hemp houses

hemp house top ten


10 of our favorite things about Hemp Houses in numbers.

Are Toxic Chemicals Lurking in your Furniture and Building Products? Did you ever wonder if what we bring into our homes could be increasing our risk of cancer, developmental issues in our children, or asthma? How could a lovely PVC shower curtain or new stain resistant couch cause any problems? read more…


Toxic Chemicals in Building Materials: An Overview for Health Care Organizations. A look at some of the worst offenders.
Attention Builders: Are you interested in building with hemp? Steve Allin, Director of The International Hemp Building Association, has written the definitive book on hemp building. Buy “Building with Hemp” by Steve Allin here

















Welcome to the next EVOLUTION in Green Building:

In April 2011, our film crew attended the 2nd International Hemp Building Symposium, in Granada, Spain, where we interviewed leading professionals in the hemp building industry from around the globe.  Later that year, we filmed in Great Britain, with Lime Technology UK as we followed the hemp trail back to where the industrial hemp used for America’s first hemp houses was imported from.

America’s First Hemp House was built in Asheville, NC by healthy home designers Anthony Brenner & David Mosrie (formerly of Push Design) and Hemp Technologies using hempcrete in 2010.  Hempcrete has been successfully used in Europe for over 20 years.  Hempcrete is a mixture of hemp hurds (shivs), lime and water, and is used for construction and insulation.

Hempcrete’s resistance to pest, mold and fire helped Asheville’s former Mayor and his wife save 60% on their homeowners insurance, as the owners of America’s first hemp house.  A hemp house requires minimal heating or air-conditioning, and can help cut energy bills by 30% to 50%.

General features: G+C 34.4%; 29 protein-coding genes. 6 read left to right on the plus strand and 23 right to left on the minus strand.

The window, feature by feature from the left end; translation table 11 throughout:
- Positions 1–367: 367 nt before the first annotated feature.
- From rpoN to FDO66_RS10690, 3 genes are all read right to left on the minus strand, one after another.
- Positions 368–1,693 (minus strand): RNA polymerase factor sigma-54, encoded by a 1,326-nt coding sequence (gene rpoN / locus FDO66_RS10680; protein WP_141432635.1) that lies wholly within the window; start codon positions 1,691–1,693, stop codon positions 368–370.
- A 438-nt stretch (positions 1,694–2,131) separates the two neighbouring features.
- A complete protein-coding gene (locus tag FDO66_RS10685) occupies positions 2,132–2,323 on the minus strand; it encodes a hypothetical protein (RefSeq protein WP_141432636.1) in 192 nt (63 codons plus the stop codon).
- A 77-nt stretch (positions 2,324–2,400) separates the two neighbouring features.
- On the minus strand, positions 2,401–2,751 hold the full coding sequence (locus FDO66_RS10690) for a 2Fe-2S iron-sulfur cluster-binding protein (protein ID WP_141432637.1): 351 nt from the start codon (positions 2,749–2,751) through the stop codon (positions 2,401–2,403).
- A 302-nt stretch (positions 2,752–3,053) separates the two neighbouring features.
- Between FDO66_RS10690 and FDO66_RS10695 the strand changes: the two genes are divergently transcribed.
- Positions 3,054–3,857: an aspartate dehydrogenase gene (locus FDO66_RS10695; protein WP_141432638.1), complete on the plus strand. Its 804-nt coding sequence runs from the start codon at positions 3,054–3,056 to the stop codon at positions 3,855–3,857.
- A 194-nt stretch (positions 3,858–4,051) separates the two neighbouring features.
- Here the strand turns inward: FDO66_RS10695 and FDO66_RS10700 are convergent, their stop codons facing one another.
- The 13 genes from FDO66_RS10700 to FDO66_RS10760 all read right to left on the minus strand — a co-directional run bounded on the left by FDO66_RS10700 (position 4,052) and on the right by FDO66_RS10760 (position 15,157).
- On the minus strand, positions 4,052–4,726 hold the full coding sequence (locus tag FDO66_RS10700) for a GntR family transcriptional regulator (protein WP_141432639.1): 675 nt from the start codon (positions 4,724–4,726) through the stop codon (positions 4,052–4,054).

Read Robert Clayton’s informative blog about building a hempcrete home in Tarpon Springs, Florida.

hemp house qualities

A carbon-negative REVOLUTION in Sustainable Building

Did you know that buildings are the largest source of greenhouse gases in the U.S.? Hempcrete has incredible thermal qualities that can cut energy bills in half, thereby reducing our carbon footprint and our reliance upon coal, oil, natural gas and nuclear energy.  While the average home lasts 80 years, and ends up in our landfills, hemp houses can last 300 to 800 years, and can be recycled back into the earth.  Hempcrete can keep homes and buildings cooler in the summer and warmer in the winter, with minimal use of air conditioning or heating.

During its growth process, the hemp plant sequesters over 15 tons of carbon.  It takes just 2.5 acres of hemp to produce enough hemp shiv to build a 1,250 sq. ft house.  Hemp can grow up to 14 feet in just 14 weeks, requires NO pesticides, minimal fertilizer and irrigation, and is an excellent rotation crop.  If 900 traditional homes were built using industrial hemp, over 45,000 tons of CO2 would be saved during the building process.

Adams Brewery in Southwold, Suffolk, UK built their beer warehouse with hempcrete. Thanks to hempcrete’s incredible insulating qualities, the building requires no heating or air conditioning.  The beer is brought to the warehouse at a colder temperature, and the building continues to keep the beer cold at a constant temperature of 51 to 55 degrees, like a giant, environmentally friendly cooler.  Using hempcrete, Adnams distribution centre saved over 500 tons of CO2.


It’s Easy Being Green (and Non-Toxic, Mold-Pest and Flame-Resistant with Hemp)